COMMENTS: The Earth Moves in Sichuan Province

Natural disaster dominated the day's news. After Cyclone Nargis last week in Myanmar and a weekend's devastation in Tornado Alley, the Richter 7.9 earthquake in China's Sichuan Province was the Story of the Day. All three newscasts led off from Beijing, where early estimates had the death toll at 10,000. By coincidence, National Public Radio had decided to assign All Things Considered to a week of reporting from China's heartland. The city that happened to be chosen was Chengdu, the capital of Sichuan. Anchors Melissa Block and Robert Siegel were there when the mid-afternoon earthquake happened. Block described the scene for ABC, Siegel for NBC.

NPR's Siegel was understated about being rocked on the 27th floor of his hotel. He called it "very unsettling," leaving "very jangled nerves." His colleague Block (no link) traveled to the town of Dujiangyan where a three-story school had collapsed on top of as many as 1,000 teenage students: "I just walked by the bodies of at least a dozen children that were wrapped in shrouds laid out on the ground," she recounted, "victim upon victim, laid out on the ground, with their families, who have found their children, in unstoppable grief."

From Beijing, NBC's Mark Mullen listed damage including cut off telephones and electricity and blocked roads and rails. He called the response of the news media "very open…quickly televising pictures." Prime Minister Wen Jiabao "responded unusually fast," judged ABC's Neal Karlinsky, with 20,000 soldiers dispatched to the province by nightfall "setting up portable aid centers in tents." CBS had Celia Hatton on the job, who only last week was in Bangkok trying to get access to Myanmar to report on the cyclone. She relayed reports that a chemical plant making ammonia had ruptured, requiring 60,000 people to escape toxic fumes.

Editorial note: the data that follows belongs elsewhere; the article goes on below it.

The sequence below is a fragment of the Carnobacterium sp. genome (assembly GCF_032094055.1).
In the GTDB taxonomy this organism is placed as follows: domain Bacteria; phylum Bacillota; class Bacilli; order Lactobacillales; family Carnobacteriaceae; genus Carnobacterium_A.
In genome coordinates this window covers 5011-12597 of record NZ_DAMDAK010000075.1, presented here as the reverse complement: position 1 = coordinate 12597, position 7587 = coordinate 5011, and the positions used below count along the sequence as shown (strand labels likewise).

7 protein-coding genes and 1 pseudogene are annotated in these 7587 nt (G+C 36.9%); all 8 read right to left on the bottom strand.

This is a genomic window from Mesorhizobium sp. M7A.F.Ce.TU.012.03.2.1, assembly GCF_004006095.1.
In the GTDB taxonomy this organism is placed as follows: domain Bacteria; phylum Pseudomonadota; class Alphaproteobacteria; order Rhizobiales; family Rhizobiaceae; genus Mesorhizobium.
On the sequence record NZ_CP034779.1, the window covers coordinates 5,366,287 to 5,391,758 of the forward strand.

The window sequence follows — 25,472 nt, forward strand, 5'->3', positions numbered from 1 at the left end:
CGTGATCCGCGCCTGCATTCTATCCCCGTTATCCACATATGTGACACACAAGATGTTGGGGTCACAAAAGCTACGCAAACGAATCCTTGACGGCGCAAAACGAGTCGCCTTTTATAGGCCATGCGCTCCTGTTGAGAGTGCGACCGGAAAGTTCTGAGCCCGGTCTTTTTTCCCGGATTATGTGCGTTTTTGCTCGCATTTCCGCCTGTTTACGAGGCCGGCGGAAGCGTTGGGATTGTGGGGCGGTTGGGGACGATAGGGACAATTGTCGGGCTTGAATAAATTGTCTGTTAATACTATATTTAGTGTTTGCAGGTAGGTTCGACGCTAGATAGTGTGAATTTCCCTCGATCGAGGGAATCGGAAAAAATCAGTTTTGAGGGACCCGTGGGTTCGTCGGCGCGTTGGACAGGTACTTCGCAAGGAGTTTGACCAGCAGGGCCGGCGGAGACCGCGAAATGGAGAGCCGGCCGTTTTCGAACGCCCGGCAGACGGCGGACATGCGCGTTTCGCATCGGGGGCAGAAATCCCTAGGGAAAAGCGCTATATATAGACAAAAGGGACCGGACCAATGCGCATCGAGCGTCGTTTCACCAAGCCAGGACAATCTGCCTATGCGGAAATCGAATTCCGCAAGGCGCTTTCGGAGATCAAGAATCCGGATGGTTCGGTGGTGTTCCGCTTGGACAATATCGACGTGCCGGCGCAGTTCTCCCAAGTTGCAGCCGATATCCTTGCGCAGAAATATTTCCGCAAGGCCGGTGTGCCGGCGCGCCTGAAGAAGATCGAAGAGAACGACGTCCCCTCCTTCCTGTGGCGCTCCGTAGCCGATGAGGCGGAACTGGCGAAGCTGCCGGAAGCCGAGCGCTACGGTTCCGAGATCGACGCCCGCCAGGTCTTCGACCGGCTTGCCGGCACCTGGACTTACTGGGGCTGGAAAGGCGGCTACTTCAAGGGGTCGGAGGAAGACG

ABC's New York based Ned Potter (no link) pointed out that most modern urban construction in China adheres to building codes that allow them to sway instead of collapsing during an earthquake. He expected most of the damage to be in the older brick and stone structures in rural areas. On NBC, NPR's Siegel supported that supposition: "In Chengdu, rather a large city, the losses, I gather, are rather slight. Most of the city is undamaged." As ABC's Karlinsky put it: "The hardest hit areas remain out of reach, cut off by roads blocked by tons of debris."


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